Some ikebana techniques in Sogetsu are almost on par with what I learned in floristry, and in hindsight, my ikebana knowledge would have greatly helped in my floral design studies.

On a personal level, practising Sogetsu Ikebana gives me satisfaction and challenge, allowing me to apply my Western floristry skills and further expand my creativity.

Despite its simplicity, ikebana can be mastered with practice, and you don’t need formal training to create beautiful arrangements.

“Sogetsu Ikebana can be created anytime, anywhere, by anyone in any part of the world, and with any kind of material.”

Ikebana as a Creative Hobby which Calms Your Mind as You Connect with Nature

The most significant impact of ikebana on me is the calming effect it has.

Creating ikebana arrangements connects me with naturehelping me accept imperfections in both nature and life.

Unlike in Western floristry, where I discarded imperfect flowers or discard any bug-eaten leaves, ikebana embraces these imperfections, accepting these as part of natural life.

This is liberating for a perfectionist like me.

So I take joy in the process of making the arrangement as much as the end result.

Ikebana truly makes an excellent calming and relaxing activity.

How Do You Make Sogetsu Ikebana Arrangements?

The Foundation of All Sogetsu Style Variations

The Basic Upright and Basic Slanting styles form the foundation of all variations.

These can be arranged in Moribana or Nageire styles.

Moribana uses a kenzan (a heavy metal needle point holder) in a low container, while Nageire uses tall vases without a kenzan.

Composition of an Ikebana Arrangement

Ikebana Moribana Basic Upright
A Moribana Ikebana Arrangement

The composition of an ikebana arrangement is generally framed by three main stems of various lengths placed at different angles.

Supporting stems add fullness to the arrangement as well as aid to hide the kenzan in a moribana arrangement.

The lengths of stems are determined by the size of the container. I discuss this in greater detail in my FREE IKEBANA GUIDE where I help you get started on your first ikebana arrangement. Get it here.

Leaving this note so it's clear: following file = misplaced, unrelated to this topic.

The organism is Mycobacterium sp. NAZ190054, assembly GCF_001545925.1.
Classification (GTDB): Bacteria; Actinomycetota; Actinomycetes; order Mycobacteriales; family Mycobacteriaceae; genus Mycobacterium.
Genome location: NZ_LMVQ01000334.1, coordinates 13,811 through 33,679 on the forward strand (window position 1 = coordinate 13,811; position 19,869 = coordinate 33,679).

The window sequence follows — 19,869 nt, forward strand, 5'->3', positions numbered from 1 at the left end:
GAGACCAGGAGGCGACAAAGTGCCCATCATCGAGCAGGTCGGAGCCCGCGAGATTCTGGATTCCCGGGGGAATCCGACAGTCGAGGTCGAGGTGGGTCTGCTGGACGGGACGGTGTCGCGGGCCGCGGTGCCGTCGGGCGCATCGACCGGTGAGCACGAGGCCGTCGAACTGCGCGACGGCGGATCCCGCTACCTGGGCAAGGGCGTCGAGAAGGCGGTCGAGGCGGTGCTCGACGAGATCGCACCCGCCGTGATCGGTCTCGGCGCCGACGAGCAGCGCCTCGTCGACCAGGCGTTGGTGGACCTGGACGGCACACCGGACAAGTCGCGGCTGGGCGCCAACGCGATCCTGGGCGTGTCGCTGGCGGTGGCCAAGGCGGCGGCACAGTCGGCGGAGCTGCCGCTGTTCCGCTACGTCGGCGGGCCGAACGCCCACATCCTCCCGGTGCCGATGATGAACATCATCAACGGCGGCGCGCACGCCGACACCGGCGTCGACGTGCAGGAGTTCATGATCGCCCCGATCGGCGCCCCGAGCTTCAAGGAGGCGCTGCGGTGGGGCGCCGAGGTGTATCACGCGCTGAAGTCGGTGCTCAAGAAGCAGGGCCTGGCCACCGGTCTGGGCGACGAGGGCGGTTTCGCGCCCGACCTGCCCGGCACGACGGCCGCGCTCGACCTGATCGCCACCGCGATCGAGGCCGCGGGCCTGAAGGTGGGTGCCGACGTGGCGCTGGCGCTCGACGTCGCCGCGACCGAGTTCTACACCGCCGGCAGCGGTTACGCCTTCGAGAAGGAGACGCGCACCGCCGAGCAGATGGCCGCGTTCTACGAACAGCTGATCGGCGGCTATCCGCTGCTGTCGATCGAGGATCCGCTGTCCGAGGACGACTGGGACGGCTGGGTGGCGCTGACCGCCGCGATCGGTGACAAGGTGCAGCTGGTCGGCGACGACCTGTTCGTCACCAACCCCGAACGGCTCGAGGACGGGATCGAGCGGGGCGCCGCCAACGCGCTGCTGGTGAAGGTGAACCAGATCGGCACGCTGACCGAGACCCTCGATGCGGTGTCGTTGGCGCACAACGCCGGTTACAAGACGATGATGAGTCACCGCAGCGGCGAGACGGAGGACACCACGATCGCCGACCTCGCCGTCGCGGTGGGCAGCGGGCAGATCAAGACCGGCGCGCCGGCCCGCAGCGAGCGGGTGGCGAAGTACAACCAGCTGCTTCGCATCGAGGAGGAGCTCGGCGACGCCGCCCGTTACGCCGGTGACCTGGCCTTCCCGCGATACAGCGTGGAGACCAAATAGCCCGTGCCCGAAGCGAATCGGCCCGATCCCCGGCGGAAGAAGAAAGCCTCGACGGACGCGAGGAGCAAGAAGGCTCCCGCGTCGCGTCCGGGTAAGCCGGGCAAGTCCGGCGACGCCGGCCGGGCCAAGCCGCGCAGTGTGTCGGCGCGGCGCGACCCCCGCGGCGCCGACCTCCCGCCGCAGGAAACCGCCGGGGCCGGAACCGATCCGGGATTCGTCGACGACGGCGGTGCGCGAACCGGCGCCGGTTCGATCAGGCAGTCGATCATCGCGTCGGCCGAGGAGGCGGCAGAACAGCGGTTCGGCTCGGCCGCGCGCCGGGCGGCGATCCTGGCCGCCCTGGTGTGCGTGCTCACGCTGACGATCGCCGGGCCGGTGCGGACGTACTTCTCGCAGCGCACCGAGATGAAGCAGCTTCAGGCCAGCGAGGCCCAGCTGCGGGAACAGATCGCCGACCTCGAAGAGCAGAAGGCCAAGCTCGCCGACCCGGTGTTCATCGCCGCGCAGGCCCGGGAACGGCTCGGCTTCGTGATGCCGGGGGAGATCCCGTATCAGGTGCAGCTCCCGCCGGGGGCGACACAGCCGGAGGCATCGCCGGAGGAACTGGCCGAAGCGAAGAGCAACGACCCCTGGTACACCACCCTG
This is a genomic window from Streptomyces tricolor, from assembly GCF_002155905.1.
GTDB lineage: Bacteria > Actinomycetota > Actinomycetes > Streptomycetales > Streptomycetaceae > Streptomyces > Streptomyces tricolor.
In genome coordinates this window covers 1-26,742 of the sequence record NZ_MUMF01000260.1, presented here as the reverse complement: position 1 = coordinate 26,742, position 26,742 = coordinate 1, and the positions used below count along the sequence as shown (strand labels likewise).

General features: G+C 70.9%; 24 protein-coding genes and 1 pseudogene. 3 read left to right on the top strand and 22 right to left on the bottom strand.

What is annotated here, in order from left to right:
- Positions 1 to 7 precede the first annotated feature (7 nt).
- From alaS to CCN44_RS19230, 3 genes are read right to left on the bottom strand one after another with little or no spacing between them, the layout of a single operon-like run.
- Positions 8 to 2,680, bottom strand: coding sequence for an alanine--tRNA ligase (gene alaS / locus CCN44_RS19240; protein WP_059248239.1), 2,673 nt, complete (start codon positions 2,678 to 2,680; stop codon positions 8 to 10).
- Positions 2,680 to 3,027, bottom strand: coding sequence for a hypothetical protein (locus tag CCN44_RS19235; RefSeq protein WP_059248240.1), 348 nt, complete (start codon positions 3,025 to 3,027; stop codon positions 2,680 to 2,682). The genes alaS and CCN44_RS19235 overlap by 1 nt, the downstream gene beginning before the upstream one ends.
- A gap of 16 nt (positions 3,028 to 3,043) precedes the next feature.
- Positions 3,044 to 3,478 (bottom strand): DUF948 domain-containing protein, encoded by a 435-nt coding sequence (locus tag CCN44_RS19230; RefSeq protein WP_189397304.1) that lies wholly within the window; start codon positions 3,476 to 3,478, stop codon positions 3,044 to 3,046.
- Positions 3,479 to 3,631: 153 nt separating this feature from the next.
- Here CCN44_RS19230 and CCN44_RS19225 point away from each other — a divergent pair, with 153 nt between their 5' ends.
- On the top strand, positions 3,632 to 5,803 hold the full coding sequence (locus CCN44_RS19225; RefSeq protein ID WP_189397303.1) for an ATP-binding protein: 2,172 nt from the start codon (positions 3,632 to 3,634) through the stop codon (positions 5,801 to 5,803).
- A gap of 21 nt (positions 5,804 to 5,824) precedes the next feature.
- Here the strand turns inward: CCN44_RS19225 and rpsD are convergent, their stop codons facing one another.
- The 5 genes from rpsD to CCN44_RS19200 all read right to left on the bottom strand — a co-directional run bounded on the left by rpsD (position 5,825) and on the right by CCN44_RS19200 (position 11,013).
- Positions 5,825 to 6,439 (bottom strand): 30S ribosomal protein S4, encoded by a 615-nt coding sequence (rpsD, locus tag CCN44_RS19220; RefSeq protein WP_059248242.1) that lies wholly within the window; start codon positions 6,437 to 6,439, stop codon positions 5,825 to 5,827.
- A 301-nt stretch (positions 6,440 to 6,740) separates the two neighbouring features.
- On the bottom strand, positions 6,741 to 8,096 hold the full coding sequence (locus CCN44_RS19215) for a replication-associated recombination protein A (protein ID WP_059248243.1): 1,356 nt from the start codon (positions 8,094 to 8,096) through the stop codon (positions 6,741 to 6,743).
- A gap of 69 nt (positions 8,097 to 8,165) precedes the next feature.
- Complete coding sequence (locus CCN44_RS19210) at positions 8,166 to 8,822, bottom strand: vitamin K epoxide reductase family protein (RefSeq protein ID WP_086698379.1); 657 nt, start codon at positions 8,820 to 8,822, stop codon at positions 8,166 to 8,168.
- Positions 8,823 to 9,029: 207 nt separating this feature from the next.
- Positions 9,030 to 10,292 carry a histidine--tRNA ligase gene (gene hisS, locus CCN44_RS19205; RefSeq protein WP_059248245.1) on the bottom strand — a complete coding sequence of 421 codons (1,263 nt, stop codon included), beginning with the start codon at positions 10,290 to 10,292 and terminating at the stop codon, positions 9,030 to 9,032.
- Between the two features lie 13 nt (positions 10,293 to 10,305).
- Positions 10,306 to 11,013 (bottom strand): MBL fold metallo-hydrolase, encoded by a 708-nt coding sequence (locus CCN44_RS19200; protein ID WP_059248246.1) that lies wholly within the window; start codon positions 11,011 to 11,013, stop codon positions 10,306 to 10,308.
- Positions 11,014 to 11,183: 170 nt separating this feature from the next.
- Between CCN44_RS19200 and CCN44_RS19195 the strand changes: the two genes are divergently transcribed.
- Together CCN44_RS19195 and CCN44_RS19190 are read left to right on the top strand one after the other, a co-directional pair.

In contrast to Western style floral arrangements, ikebana arrangements are typically asymmetrical, with a preference for using an odd number of flowers, which is considered to be lucky.

Line and form are accentuated, sometimes removing parts of plant materials to showcase their beauty.

My favourite tip on floral placement:

Observe nature and see how plants grow in their natural environment. For instance, look at how the flowers of plants bloom – are they flowering upright, to the side of the plant, etc? I believe when you let nature inspire you, your flower arrangements will appear more natural and less contrived.

One more thing, in ikebana it’s also important to give the feeling of energy through the tips of your plant materials. One of the ways you can achieve this is by ensuring your plant material points upward rather than downward towards the tip.

Tools Needed for Ikebana

The main tool you’ll need is a pair of sharp flower scissors (pruning scissors) or secateurs. There is of course the Japanese style ikebana scissors called hasami. While it’s nice to own a pair, you can still make your ikebana arrangement without them.

If you plan on purchasing a kenzan, I recommend getting the ‘sun-and-moon’ kenzan for its versatility. It can be used either as a single kenzan, or pulled apart and used separately. You can find kenzans for sale on Amazon and Etsy.